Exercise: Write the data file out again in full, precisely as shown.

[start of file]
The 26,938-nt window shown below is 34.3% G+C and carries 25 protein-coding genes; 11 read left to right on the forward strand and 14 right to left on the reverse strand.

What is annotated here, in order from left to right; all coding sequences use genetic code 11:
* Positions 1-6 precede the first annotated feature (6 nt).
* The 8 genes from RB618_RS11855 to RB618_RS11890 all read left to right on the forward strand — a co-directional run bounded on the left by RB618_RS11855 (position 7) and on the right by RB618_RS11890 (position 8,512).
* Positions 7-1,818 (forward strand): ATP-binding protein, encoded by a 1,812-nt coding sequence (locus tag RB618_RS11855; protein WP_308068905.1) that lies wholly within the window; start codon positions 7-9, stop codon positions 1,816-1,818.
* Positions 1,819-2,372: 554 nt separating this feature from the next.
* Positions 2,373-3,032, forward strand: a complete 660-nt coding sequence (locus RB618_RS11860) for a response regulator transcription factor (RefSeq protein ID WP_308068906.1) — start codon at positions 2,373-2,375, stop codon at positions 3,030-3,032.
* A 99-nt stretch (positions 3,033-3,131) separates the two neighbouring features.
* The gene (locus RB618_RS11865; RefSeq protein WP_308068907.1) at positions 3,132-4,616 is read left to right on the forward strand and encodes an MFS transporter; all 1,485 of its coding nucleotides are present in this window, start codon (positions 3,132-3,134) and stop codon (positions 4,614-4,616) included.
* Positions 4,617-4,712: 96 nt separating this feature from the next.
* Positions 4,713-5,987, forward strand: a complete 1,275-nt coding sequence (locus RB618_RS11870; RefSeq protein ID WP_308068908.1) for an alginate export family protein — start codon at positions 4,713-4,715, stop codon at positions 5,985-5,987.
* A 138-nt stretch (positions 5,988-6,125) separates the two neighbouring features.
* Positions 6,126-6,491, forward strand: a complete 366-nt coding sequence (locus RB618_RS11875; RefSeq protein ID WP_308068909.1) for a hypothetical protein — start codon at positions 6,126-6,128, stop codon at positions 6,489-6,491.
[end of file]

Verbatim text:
The 26,938-nt window shown below is 34.3% G+C and carries 25 protein-coding genes; 11 read left to right on the forward strand and 14 right to left on the reverse strand.

What is annotated here, in order from left to right; all coding sequences use genetic code 11:
* Positions 1-6 precede the first annotated feature (6 nt).
* The 8 genes from RB618_RS11855 to RB618_RS11890 all read left to right on the forward strand — a co-directional run bounded on the left by RB618_RS11855 (position 7) and on the right by RB618_RS11890 (position 8,512).
* Positions 7-1,818 (forward strand): ATP-binding protein, encoded by a 1,812-nt coding sequence (locus tag RB618_RS11855; protein WP_308068905.1) that lies wholly within the window; start codon positions 7-9, stop codon positions 1,816-1,818.
* Positions 1,819-2,372: 554 nt separating this feature from the next.
* Positions 2,373-3,032, forward strand: a complete 660-nt coding sequence (locus RB618_RS11860) for a response regulator transcription factor (RefSeq protein ID WP_308068906.1) — start codon at positions 2,373-2,375, stop codon at positions 3,030-3,032.
* A 99-nt stretch (positions 3,033-3,131) separates the two neighbouring features.
* The gene (locus RB618_RS11865; RefSeq protein WP_308068907.1) at positions 3,132-4,616 is read left to right on the forward strand and encodes an MFS transporter; all 1,485 of its coding nucleotides are present in this window, start codon (positions 3,132-3,134) and stop codon (positions 4,614-4,616) included.
* Positions 4,617-4,712: 96 nt separating this feature from the next.
* Positions 4,713-5,987, forward strand: a complete 1,275-nt coding sequence (locus RB618_RS11870; RefSeq protein ID WP_308068908.1) for an alginate export family protein — start codon at positions 4,713-4,715, stop codon at positions 5,985-5,987.
* A 138-nt stretch (positions 5,988-6,125) separates the two neighbouring features.
* Positions 6,126-6,491, forward strand: a complete 366-nt coding sequence (locus RB618_RS11875; RefSeq protein ID WP_308068909.1) for a hypothetical protein — start codon at positions 6,126-6,128, stop codon at positions 6,489-6,491.